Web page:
(1) Where a name or address is or has been delivered to the registrar in a permitted form using other than Roman characters, [the company (or other body) to which the document relates] may deliver to the registrar a transliteration into Roman characters.
(2) The power of the registrar to impose requirements as to the form and manner of delivery includes power to impose requirements as to the identification of the original document and the delivery of the transliteration in a form and manner enabling it to be associated
**Trials are provided to all LexisPSL and LexisLibrary content, excluding Practice Compliance, Practice Management and Risk and Compliance, subscription packages are tailored to your specific needs. To discuss trialling these LexisPSL services please email customer service via our online form. Free trials are only available to individuals based in the UK. We may terminate this trial at any time or decide not to give a trial, for any reason. Trial includes one question to LexisAsk during the length of the trial.
To view the latest version of this document and thousands of others like it, sign-in to LexisPSL or register for a free trial.
Existing user? Sign-in
Third party rights—the common law doctrine of privity of contractThis Practice Note discusses the common law doctrine of privity of contract; the equitable and statutory exceptions to it; how the doctrine affects enforcing a contract against a third party and what happens when, notwithstanding the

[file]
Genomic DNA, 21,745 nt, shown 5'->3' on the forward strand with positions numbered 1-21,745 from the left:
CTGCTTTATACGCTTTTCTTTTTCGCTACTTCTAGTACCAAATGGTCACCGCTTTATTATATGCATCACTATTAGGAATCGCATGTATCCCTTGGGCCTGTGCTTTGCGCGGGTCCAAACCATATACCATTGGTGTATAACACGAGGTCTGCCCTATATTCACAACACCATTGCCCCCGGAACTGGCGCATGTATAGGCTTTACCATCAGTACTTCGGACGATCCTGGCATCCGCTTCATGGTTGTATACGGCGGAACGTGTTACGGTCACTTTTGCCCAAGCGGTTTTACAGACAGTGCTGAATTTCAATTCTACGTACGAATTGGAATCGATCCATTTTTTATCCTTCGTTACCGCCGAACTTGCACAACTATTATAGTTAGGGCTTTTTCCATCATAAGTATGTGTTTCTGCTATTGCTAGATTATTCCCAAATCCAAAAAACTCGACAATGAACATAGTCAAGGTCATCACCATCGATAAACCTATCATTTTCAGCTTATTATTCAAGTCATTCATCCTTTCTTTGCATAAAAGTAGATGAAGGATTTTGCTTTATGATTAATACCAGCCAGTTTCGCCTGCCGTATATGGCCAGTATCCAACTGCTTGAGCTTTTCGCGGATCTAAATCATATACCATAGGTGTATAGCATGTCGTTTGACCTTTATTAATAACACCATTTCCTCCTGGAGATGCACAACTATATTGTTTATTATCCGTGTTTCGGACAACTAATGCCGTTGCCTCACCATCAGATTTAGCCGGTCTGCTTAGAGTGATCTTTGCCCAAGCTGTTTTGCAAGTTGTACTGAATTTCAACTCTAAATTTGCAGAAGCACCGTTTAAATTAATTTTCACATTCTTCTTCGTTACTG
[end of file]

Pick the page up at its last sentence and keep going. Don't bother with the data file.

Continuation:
Costs and the ‘without prejudice’ ruleCosts determination and the ‘without prejudice’ ruleAn issue for practitioners is whether correspondence marked ‘without prejudice’ can be used against a party when the court comes to determine the issue of costs. The Court of Appeal in Walker v Wilsher (1889)
RepudiationThis Practice Note concerns repudiation and sets out what a repudiatory breach of contract means. It explains how a repudiatory breach goes to the core of the contract and the options or remedies available to an innocent party as a result of the other party’s repudiation, which include
Wounding or causing grievous bodily harm with intentThe offence of causing grievous bodily harm with intentWounding or causing grievous bodily harm (GBH) with intent is triable only in the Crown Court on indictment. Elements of the offence Under the Offences against the Person Act 1861 (OATPA 1861),
0330 161 1234